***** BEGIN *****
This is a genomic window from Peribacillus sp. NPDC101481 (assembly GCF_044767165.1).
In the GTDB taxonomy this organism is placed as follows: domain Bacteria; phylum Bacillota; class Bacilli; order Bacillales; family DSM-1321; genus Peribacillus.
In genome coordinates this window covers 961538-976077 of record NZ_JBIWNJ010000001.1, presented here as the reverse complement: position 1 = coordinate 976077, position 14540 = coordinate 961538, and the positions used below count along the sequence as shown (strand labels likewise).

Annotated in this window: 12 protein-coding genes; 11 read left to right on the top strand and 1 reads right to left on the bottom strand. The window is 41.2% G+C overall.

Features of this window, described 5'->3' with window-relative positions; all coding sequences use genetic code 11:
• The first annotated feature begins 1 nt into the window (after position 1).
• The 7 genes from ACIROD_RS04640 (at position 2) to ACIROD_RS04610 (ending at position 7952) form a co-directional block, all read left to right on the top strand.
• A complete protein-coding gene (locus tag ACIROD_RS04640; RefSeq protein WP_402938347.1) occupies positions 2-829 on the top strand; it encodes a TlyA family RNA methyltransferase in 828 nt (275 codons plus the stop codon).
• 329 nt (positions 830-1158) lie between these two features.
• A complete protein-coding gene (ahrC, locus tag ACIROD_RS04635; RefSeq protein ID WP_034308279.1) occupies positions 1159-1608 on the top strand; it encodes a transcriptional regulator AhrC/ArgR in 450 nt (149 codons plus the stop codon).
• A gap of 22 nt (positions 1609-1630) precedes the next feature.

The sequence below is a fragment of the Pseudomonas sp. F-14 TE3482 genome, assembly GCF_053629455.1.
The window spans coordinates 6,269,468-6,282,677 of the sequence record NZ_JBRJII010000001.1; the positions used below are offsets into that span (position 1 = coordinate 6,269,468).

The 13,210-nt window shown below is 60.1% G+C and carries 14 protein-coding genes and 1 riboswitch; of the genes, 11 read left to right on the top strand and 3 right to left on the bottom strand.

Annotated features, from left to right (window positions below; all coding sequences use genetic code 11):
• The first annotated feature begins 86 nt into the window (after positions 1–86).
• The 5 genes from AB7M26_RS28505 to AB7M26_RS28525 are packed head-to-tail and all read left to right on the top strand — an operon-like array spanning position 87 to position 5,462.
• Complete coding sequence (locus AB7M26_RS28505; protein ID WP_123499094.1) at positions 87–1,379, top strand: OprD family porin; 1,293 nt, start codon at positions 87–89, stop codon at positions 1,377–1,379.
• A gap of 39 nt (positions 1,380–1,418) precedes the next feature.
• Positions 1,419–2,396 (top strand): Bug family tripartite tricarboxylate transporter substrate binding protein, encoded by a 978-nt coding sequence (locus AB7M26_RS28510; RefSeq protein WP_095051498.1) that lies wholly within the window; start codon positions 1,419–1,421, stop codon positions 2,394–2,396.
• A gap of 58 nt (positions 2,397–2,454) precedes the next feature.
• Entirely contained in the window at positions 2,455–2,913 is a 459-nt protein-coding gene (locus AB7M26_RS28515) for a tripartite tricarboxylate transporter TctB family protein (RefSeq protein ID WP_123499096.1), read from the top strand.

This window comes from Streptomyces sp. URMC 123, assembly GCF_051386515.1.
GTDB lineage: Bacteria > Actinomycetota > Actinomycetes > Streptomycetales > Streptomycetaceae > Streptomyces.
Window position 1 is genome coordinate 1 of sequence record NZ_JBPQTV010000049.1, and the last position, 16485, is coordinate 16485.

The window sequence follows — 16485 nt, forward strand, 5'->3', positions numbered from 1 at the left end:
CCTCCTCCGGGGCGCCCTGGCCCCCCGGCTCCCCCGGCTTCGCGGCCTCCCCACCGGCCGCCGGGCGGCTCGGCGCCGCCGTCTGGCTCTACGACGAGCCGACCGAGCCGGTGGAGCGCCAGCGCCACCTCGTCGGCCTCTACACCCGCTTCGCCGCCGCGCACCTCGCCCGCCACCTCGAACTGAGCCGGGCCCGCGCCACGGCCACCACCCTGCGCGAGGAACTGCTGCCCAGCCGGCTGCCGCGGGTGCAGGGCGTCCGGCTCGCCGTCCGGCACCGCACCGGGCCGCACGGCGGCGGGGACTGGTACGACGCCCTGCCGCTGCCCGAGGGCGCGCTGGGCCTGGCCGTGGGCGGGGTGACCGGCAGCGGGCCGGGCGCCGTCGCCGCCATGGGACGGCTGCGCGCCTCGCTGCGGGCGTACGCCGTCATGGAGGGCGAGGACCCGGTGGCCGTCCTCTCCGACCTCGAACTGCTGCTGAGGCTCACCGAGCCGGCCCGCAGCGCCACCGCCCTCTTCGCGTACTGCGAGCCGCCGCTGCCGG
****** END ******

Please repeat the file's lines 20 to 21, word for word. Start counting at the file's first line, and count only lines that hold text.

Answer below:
• Positions 1,419–2,396 (top strand): Bug family tripartite tricarboxylate transporter substrate binding protein, encoded by a 978-nt coding sequence (locus AB7M26_RS28510; RefSeq protein WP_095051498.1) that lies wholly within the window; start codon positions 1,419–1,421, stop codon positions 2,394–2,396.
• A gap of 58 nt (positions 2,397–2,454) precedes the next feature.